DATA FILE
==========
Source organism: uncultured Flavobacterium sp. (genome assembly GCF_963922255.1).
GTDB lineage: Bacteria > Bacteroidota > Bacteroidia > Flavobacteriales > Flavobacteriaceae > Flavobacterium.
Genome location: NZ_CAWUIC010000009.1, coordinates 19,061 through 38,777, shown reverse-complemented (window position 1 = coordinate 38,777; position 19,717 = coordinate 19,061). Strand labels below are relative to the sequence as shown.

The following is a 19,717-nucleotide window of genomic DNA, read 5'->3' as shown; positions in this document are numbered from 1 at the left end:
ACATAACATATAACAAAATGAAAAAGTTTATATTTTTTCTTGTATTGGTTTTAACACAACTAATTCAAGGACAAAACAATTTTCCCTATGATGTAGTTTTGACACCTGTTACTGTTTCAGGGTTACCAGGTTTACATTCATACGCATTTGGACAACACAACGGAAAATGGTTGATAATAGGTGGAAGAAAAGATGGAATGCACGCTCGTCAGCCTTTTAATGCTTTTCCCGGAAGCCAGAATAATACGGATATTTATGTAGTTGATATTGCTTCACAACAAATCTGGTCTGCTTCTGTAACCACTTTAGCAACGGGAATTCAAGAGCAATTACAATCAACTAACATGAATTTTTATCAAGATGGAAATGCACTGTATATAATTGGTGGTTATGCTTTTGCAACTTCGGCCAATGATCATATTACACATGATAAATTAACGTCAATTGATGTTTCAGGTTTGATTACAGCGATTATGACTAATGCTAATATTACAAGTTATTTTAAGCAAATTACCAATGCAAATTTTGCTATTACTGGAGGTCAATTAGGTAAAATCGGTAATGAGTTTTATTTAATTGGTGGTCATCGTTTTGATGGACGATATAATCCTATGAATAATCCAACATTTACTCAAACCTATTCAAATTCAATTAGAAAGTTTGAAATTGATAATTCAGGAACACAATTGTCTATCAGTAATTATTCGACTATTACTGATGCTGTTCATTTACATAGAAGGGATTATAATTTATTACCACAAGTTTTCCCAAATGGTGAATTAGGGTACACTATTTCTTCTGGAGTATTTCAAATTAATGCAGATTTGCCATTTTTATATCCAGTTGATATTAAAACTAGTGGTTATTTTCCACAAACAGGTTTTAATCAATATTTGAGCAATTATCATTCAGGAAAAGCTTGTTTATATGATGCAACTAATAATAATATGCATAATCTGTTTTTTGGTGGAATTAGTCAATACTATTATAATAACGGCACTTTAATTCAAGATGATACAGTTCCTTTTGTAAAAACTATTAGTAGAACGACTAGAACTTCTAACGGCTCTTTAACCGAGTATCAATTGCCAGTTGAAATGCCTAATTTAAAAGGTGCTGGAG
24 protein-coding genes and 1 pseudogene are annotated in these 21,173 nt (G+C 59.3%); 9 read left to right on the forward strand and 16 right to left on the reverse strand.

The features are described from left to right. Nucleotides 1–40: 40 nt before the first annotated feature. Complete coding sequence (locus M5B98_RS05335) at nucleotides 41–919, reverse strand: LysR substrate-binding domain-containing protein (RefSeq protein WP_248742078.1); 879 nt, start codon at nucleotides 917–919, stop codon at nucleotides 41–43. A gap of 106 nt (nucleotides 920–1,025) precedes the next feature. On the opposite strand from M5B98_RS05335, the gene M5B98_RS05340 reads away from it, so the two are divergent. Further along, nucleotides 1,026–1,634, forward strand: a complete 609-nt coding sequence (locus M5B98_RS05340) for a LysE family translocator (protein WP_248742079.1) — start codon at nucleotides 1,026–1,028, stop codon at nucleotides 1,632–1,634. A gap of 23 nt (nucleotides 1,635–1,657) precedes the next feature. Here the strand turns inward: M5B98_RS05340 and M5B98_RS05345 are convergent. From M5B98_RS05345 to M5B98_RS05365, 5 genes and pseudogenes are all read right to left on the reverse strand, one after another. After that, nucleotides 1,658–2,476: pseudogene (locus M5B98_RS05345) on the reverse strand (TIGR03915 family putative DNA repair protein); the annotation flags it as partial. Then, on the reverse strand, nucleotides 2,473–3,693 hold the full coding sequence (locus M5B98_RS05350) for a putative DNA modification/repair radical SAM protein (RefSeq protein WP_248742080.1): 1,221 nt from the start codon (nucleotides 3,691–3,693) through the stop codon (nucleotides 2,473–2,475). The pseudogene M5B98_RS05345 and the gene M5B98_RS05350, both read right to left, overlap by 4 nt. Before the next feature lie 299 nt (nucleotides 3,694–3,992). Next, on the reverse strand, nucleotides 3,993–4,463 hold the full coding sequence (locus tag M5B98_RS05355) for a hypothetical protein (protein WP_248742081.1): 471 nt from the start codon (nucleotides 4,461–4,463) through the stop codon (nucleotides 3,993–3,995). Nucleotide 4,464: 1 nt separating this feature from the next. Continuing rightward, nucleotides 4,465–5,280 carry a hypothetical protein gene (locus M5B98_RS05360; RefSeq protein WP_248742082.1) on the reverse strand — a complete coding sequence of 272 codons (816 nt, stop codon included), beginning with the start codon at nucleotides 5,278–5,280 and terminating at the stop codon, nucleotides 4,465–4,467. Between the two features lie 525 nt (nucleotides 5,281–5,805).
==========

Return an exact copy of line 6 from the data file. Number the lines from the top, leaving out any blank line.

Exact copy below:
24 protein-coding genes and 1 pseudogene are annotated in these 21,173 nt (G+C 59.3%); 9 read left to right on the forward strand and 16 right to left on the reverse strand.